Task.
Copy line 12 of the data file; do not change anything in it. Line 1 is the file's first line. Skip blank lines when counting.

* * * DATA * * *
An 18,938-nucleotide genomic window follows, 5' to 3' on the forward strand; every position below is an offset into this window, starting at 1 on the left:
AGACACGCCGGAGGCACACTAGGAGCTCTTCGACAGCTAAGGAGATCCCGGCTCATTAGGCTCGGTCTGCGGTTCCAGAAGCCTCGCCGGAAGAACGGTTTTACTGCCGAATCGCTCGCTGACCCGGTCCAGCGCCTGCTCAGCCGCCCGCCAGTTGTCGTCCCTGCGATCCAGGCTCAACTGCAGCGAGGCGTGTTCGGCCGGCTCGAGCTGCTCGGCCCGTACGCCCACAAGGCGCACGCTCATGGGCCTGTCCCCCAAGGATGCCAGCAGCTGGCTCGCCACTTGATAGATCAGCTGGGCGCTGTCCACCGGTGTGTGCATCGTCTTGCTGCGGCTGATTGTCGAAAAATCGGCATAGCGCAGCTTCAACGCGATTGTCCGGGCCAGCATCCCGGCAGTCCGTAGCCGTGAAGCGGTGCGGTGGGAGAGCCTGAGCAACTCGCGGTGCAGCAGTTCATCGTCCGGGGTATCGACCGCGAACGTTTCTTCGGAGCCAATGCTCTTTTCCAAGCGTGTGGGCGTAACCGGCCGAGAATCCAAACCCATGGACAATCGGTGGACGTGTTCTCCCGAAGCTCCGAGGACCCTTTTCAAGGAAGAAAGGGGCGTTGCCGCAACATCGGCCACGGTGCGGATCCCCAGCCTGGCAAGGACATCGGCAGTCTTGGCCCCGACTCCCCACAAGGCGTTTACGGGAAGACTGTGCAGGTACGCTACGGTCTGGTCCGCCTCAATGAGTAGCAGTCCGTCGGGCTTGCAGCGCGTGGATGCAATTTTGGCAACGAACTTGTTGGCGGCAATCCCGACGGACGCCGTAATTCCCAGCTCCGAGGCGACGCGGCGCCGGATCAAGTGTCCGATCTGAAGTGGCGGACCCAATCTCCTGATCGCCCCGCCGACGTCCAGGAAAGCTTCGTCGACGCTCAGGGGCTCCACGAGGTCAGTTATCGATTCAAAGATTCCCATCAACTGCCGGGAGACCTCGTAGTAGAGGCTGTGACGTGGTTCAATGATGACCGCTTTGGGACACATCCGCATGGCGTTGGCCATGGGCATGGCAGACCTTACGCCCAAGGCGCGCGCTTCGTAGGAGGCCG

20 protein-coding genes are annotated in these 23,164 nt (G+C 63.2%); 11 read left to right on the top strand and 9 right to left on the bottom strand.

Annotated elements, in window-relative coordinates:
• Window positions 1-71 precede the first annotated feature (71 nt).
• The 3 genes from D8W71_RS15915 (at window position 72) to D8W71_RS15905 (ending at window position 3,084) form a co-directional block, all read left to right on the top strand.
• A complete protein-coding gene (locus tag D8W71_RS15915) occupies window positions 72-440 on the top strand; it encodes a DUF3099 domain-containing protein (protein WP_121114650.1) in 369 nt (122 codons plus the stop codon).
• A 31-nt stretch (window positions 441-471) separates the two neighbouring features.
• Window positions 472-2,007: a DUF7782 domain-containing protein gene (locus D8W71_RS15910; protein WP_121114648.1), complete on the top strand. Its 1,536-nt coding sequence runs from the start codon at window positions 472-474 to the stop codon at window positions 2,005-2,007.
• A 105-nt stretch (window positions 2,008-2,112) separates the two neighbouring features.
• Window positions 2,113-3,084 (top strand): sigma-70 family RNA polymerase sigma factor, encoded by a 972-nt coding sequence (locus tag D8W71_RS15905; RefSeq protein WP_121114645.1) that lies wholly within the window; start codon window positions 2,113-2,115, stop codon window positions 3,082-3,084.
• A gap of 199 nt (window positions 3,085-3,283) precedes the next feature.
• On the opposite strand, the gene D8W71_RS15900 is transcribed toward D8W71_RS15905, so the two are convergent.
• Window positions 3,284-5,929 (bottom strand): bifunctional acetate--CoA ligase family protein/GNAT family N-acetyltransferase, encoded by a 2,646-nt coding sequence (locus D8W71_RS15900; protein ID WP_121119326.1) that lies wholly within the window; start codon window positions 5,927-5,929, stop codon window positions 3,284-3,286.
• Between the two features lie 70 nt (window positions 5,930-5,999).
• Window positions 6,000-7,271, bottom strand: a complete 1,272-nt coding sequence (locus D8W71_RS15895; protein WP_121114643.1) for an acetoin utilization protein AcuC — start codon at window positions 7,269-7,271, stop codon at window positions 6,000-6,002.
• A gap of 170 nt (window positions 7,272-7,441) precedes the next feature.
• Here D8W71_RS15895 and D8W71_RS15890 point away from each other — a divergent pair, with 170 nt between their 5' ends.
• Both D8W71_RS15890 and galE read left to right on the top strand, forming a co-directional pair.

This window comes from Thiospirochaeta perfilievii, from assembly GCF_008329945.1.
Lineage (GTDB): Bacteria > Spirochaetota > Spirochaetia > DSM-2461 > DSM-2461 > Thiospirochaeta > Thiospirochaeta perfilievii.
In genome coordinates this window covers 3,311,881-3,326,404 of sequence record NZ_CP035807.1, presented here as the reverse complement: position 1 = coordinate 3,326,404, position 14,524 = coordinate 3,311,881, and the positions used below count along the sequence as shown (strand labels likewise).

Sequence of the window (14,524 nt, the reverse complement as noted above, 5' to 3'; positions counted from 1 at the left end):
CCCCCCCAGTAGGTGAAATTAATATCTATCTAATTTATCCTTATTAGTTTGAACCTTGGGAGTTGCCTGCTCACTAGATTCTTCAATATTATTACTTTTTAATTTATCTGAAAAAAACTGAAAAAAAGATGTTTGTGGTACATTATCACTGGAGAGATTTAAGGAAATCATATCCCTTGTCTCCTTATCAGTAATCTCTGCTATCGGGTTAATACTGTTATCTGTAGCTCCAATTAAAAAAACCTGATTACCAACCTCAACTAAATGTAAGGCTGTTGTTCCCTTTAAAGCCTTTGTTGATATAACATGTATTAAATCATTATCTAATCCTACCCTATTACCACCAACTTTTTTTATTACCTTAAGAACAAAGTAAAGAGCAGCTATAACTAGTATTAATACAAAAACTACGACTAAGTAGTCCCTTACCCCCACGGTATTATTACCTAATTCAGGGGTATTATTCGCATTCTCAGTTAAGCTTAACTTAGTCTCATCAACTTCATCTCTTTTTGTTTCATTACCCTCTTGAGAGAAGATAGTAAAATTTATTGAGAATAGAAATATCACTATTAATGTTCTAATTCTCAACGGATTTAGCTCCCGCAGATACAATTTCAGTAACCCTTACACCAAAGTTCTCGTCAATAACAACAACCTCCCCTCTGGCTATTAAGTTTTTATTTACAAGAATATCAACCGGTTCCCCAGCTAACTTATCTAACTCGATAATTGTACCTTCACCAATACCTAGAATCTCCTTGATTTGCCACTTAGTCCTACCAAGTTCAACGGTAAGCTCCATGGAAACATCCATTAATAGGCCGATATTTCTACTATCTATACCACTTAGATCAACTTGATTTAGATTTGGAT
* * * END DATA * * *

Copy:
• A gap of 199 nt (window positions 3,085-3,283) precedes the next feature.